My responses to questions or concerns about understanding a world without a supernatural God.
Larry asks: If there is a supreme being who is omniscient and omnipotent, could he not have created the universe without revealing himself?
The double negative made this a little difficult for me to grasp, but I believe he’s asking if it is possible for God to have created the universe without leaving any evidence of his existence, thus not revealing himself to us.
My take is that yes it could be possible, but that is a very unsatisfying conclusion. If God did indeed create the universe, but at present does not interact with his creation in any way so as to reveal himself, then it would be possible for him remain elusive. But if it were true that God does not interact with the natural world so that he may remain elusive, then prayer would be fruitless, would it not? God will not actively listen and change his divine plan based on your plea, otherwise he would risk revealing himself.
Ultimately, most atheists concede that it is possible that a creator initially organized the universe and then left it to take care of itself, but we just tend to agree that this is not a very likely scenario and, because it wouldn’t affect things either way, we don’t worry about the possibility.
E asks: How do you cope with the role of chance in your life? Specifically, if there’s no deity, then it’s just luck that put you in this place, at this time, with the family and upbringing and opportunities that you’ve had, rather than sometime or somewhere else, where your life would have been nasty, brutish, and/or short.
Yes. It is luck. For many people, they may take this negatively and believe it to be a bleak thought, but I actually find it quite inspiring and draw a lot of perspective and compassion from this knowledge. Like I pointed out on my “One set of footsteps” post, I am not merely blessed with my positive traits or damned with my shortcomings. It was chance that I ended up being born to my wonderful parents. I could have been in a much worse situation, so it keeps me grounded and allows me to identify and sympathize more readily with those less fortunate. Because that is exactly what they are: less fortunate. Not lazier. Not evil. Not undergoing punishment for the sins of their ancestors. Just less fortunate. It’s a powerfully unifying mentality to have. So to answer your question: I do believe many things in life are a product of random chance, and I find that fact can be very comforting at times.
People often fixate on the “why” of events. “Why did my grandfather get cancer?” or “Why did my child have a genetic disorder?” Although some feel they get comfort from the idea that it is a test from God or that it’s all part of God’s plan, I actually never found that reasoning to be very comforting or satisfactory. The truth of the matter is more comforting to me: that some things just happen by chance. At times, we’re the beneficiaries. Other times, we end up less fortunate. I have found it easier to cope with the fact that many times… there is no “why”.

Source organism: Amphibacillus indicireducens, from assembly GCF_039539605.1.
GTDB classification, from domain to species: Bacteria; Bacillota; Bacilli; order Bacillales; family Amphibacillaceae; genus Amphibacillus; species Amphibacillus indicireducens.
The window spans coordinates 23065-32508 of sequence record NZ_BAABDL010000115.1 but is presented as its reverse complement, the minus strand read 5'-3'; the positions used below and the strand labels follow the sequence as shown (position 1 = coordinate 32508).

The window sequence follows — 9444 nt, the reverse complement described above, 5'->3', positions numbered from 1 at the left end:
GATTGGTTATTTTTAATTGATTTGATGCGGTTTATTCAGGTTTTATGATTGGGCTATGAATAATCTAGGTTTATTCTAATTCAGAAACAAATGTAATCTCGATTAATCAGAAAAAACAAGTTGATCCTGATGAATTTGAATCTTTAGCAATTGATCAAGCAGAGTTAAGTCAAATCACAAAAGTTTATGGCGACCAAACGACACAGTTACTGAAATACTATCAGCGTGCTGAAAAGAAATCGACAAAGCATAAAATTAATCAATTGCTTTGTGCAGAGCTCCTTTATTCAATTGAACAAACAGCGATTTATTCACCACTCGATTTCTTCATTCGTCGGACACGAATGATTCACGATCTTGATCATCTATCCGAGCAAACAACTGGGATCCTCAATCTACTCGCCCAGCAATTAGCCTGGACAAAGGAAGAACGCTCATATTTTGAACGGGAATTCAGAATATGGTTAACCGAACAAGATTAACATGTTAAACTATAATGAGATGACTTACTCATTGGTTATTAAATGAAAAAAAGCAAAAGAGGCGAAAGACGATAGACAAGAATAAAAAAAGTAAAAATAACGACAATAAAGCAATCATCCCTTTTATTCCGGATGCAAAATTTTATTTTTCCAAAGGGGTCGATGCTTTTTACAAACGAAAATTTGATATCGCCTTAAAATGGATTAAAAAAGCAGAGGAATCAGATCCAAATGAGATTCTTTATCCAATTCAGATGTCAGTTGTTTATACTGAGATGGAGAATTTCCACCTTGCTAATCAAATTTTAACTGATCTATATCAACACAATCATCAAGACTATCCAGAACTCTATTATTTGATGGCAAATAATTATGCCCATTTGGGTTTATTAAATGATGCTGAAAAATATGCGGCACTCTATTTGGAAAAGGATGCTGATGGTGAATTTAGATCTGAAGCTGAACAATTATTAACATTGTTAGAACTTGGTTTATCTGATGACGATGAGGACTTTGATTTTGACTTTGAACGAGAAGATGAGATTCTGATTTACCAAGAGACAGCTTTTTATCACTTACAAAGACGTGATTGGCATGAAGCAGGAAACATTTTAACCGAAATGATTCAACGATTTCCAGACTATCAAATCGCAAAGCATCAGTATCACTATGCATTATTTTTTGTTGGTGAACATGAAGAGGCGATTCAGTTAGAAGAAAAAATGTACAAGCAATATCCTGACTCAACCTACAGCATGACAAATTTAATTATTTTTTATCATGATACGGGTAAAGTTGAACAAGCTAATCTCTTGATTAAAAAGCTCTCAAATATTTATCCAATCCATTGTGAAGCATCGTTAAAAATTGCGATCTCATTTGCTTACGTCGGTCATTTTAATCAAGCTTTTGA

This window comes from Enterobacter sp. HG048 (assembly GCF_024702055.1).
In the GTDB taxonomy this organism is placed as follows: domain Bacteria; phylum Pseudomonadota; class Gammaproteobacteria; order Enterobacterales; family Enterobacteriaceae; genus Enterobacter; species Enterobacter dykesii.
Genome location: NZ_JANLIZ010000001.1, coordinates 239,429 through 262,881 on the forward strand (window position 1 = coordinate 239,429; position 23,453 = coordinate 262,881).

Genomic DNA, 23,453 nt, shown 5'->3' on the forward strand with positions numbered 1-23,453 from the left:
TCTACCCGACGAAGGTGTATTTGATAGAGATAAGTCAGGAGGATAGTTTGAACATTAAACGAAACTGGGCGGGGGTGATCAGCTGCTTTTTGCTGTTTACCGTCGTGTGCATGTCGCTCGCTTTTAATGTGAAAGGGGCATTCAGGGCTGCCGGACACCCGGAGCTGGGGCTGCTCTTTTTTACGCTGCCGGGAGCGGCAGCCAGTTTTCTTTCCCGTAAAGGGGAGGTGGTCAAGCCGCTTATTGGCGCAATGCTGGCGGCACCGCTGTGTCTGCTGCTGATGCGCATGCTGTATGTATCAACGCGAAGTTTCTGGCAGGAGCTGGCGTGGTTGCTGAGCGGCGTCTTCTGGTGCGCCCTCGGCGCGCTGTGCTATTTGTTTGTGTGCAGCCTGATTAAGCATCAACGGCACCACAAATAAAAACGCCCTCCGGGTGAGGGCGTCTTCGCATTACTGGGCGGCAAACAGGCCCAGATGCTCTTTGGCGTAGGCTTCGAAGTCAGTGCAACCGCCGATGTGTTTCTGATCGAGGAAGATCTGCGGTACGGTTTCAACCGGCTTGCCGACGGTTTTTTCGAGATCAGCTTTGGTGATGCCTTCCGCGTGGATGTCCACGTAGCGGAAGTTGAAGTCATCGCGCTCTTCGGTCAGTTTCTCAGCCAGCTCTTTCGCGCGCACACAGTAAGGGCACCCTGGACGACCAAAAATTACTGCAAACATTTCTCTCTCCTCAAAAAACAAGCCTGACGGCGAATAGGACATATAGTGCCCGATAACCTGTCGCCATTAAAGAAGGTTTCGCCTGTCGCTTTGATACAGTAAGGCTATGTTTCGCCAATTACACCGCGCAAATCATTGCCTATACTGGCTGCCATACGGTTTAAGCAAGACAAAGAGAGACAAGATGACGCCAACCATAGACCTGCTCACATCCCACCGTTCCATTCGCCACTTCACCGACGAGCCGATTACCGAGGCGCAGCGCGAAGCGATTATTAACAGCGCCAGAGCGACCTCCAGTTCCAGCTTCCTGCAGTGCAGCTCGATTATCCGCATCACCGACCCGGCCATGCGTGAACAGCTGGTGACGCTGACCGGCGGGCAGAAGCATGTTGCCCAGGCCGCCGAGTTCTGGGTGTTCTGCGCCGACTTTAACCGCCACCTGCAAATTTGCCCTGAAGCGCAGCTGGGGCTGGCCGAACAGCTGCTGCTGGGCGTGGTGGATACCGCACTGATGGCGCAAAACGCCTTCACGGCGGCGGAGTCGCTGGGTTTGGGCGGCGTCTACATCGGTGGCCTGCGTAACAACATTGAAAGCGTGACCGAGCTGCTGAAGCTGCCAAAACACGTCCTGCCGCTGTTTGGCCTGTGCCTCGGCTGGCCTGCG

Lauren asks: So, if I don’t believe in God, can I still refer to these (religious) sources for guidance? Does rejecting the supernatural whole have to mean rejecting the earthbound parts?
I by no means am advocating for people to close themselves off from seeking knowledge. That is actually the exact opposite of what I intend to convey. I only hope that everyone be vigilant and constantly ask themselves if what they claim to believe can withstand questioning or scrutiny and is backed by reputable, falsifiable facts.
Knowledge about morality can come from every situation, any social interaction, and can absolutely come from a religious context. There are stories I remember from mass that I felt had a good message, but as my friend Alex pointed out in an earlier comment, good moral messages can come from any book, including Harry Potter. Obviously, having a good moral message does not make the book a work of non-fiction.
C asks: “What is the motivation of an atheist? Why do anything if nothing matters in the end…the definite end of the universe? Why help others? Why fight for the social issues that I see so many atheists fighting for? Everything will end and nothing will matter at all. All people, the earth, our solar system, our universe will all end in the same desolate end and what was it all for? When I think of an atheist world view, I think of no hope in a future beyond the split second we live on the earth, and when that split second is over it has no meaning or real significance anyway.”
I may have a unique take on this, but the explanation that I’ve come to accept is this: In short, the way I see it, the purpose of each human life is the continuation of our species and to maximize our collective happiness in the meantime. Just like a skin cell may die on your body but you continue to live, I see each one of us contributing to the greater organism that is the human species, even if our individual lives are finite. When we die, our lives will have had meaning because we contributed to the greater goal of keeping humanity alive and prosperous. This is truly how we gain “eternal life”. Sure it might not literally be MY life that extends eternally, but my genes can be passed on. My ideas can be passed on to friends and loved ones. Memories of me can be passed on. As long as humanity continues, so do my genes and the impact of my life, if only for a few people.
So that is why I fight for the social issues I fight for: for the elimination of scorn and contempt of gays, atheists, people of other faiths, or anyone different or less fortunate than you. If we get along and help others, we will be able to help humanity as a whole advance, which in my view, is our “purpose” here on earth.